St. Nicholas church

In 1669 St. Nicholas church was partially destroyed by an eruption which surrounded the city of Catania, widening the cost for more then 1 km. The St. Nicholas church in Catania is one of the largest Catholic church buildings in Sicily, measuring 105 meters long and 48 meters wide aisles and about 71 meters to the transept, with a maximum height of about 66 meters to the dome. The church was redesigned by the roman architect Giovanni Battista Contini (1641-1723) and rebuilt from 1687.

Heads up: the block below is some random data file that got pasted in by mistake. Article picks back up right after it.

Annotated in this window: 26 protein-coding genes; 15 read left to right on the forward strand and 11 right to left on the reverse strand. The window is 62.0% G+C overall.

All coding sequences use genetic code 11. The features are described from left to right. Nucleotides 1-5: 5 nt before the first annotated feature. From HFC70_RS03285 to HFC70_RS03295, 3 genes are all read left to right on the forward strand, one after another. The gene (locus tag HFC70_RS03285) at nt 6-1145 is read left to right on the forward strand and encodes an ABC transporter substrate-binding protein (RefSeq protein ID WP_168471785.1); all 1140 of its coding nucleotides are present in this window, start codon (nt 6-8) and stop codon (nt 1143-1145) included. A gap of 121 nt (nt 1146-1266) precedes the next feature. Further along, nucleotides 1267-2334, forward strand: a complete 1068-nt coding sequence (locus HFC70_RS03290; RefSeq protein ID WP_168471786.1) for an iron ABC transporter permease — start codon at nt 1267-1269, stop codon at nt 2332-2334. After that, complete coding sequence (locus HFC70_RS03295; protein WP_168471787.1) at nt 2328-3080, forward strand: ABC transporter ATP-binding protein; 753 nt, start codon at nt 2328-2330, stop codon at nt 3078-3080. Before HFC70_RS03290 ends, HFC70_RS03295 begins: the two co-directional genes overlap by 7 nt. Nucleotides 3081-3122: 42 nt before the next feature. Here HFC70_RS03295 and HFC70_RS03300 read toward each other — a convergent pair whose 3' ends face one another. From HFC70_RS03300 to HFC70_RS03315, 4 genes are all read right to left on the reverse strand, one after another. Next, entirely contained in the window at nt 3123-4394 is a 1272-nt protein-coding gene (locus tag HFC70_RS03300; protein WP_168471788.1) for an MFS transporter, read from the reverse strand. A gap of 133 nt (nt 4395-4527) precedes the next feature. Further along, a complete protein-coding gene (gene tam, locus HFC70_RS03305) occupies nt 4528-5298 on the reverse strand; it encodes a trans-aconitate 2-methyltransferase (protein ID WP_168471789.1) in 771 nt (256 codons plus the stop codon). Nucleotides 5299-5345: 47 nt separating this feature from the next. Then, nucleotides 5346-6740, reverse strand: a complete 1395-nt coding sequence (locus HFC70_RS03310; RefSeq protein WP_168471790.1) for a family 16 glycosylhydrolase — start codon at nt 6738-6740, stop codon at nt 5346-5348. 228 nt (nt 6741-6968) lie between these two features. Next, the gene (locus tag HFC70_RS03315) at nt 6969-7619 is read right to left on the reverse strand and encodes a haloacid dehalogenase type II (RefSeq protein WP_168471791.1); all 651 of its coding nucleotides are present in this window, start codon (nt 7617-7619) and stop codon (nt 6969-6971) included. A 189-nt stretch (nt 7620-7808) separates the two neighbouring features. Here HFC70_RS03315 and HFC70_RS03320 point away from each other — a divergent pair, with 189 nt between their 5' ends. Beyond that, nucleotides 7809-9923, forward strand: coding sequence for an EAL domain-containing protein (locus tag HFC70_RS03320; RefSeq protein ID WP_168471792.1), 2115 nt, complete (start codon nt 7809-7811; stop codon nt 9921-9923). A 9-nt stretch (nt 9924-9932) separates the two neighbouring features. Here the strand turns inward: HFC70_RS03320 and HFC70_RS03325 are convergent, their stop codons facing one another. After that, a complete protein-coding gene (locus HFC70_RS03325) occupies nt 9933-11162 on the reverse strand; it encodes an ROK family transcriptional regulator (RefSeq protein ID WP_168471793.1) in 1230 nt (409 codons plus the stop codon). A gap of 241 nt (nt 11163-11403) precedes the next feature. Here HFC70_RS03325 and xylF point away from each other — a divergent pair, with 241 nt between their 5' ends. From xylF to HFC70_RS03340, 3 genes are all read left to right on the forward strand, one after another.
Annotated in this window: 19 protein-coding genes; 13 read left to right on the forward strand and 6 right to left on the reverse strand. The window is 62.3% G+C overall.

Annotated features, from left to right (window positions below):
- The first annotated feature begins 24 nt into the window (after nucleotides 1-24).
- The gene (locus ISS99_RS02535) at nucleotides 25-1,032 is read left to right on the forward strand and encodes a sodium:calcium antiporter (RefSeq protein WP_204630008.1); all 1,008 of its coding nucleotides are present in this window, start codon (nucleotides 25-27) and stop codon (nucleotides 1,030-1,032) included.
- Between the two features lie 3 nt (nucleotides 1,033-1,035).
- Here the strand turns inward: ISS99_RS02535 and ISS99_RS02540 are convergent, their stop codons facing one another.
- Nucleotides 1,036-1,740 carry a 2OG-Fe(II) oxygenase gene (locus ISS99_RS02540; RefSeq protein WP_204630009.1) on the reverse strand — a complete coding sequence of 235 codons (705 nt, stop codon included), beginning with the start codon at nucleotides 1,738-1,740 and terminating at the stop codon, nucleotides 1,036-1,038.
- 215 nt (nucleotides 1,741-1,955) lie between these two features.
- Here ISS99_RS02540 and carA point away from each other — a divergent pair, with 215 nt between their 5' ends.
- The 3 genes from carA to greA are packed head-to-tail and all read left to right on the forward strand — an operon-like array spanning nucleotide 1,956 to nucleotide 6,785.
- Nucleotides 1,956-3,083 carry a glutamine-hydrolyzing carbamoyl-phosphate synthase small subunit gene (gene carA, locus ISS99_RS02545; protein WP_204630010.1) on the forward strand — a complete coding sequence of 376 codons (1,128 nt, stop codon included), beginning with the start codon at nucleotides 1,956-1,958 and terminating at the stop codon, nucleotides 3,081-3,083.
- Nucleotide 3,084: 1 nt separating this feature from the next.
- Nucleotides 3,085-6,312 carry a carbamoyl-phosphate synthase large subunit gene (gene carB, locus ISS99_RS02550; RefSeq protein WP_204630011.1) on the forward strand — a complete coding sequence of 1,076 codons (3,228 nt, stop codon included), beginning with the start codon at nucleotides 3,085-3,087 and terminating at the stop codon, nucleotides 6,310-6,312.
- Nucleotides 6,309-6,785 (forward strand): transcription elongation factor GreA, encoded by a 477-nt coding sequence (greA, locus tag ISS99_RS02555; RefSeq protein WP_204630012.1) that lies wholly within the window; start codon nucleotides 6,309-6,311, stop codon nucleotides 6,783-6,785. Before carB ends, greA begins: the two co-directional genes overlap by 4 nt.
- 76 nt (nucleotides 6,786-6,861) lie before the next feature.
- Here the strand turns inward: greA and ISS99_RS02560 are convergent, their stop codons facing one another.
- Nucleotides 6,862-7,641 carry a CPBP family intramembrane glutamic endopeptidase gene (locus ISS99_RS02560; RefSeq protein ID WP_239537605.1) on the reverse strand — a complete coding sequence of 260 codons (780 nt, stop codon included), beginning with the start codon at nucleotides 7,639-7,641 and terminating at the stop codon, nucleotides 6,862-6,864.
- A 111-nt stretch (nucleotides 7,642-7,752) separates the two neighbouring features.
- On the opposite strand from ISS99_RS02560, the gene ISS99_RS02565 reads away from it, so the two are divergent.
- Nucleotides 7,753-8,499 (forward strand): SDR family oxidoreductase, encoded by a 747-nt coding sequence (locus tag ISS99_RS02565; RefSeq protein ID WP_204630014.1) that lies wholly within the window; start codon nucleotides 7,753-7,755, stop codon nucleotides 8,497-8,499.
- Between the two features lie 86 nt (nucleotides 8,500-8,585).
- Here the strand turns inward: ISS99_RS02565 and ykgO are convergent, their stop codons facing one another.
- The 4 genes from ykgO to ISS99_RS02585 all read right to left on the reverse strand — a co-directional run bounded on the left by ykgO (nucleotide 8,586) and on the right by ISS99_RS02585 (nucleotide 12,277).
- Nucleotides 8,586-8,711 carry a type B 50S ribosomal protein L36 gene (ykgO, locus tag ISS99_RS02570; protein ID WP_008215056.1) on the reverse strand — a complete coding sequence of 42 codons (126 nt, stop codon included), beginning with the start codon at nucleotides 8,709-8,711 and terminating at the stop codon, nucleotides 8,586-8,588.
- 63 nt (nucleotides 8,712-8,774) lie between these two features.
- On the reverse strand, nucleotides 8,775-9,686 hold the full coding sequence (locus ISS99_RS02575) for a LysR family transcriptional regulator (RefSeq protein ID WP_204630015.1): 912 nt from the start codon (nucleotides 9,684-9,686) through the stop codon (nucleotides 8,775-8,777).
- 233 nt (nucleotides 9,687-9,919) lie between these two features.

The project reveals celebratory intent of the order. The wide surface of the building was designed to guest as many worshippers as possible and the greatness of the church was conceived to highlight the power and richness achieved by the cenoby of Catania.

In 1693 the building work was stopped by the tragic earthquake which destroyed the eastern side of Sicily. In 1730 the building site was opened again. After a dispute between the benedictine monks and the company responsible for finishing the work, the church was confiscated by the Reign of Italy so the facade of the church remained unfinished.

The chapel was officially deconsecrated during World War II and reconsecrated in 1989 when it was also returned to the benedectine monks.

The church has been restored for a long time but it is still incomplete.

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